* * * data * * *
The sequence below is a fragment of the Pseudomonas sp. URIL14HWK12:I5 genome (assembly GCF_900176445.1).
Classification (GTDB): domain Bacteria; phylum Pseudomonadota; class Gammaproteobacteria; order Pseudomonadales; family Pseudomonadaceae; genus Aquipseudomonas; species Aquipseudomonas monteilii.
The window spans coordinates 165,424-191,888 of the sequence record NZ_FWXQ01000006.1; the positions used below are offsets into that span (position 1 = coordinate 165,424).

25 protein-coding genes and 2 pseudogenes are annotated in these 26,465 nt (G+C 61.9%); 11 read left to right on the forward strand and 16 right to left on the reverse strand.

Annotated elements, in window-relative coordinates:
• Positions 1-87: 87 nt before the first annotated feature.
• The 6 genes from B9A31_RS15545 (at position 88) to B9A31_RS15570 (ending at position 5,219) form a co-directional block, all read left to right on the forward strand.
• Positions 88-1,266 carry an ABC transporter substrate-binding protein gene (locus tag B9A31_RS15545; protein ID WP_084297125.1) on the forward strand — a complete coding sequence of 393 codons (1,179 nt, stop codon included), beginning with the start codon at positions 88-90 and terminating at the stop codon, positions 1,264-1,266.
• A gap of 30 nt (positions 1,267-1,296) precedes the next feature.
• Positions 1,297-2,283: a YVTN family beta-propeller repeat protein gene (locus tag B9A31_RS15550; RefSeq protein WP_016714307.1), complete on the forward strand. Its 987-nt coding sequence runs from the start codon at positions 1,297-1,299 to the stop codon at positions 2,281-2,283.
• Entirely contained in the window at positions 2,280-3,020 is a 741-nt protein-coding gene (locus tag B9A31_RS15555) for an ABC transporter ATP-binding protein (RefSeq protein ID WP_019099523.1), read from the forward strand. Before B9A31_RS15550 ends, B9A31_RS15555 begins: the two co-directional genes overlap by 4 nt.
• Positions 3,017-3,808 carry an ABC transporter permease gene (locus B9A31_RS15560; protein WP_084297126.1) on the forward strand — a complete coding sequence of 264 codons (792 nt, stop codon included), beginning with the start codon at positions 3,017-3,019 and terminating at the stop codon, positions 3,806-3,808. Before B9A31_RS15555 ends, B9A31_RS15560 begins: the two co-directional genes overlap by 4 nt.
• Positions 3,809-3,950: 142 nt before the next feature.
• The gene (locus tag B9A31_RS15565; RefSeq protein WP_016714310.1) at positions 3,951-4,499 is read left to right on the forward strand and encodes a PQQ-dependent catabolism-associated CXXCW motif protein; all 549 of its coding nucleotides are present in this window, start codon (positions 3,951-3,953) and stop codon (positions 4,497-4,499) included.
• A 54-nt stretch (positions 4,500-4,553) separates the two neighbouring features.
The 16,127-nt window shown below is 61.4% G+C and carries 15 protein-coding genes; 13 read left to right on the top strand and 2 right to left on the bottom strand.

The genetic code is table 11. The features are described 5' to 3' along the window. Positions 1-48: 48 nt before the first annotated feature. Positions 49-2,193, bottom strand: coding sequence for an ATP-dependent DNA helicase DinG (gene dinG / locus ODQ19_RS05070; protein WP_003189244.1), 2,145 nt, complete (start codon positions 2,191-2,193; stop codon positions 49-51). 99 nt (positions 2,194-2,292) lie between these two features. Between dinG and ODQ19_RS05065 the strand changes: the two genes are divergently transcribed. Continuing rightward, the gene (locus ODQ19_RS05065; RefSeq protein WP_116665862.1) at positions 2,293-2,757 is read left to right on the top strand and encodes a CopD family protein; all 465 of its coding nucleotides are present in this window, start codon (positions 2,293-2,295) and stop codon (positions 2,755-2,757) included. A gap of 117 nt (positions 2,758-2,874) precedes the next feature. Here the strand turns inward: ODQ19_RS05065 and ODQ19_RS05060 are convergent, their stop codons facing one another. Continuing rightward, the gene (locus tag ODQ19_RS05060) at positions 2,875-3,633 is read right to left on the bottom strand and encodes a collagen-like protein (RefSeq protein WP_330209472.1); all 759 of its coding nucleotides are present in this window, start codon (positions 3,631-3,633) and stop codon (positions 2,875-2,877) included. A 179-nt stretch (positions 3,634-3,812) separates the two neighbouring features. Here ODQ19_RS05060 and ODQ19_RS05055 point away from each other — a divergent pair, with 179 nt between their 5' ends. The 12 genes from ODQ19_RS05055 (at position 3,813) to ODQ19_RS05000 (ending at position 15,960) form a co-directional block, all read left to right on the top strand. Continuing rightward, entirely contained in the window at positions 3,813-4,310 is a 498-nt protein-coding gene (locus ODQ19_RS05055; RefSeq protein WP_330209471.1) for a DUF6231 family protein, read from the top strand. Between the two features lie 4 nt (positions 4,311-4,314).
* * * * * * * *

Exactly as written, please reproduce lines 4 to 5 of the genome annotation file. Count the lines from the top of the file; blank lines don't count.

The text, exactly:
25 protein-coding genes and 2 pseudogenes are annotated in these 26,465 nt (G+C 61.9%); 11 read left to right on the forward strand and 16 right to left on the reverse strand.

Annotated elements, in window-relative coordinates: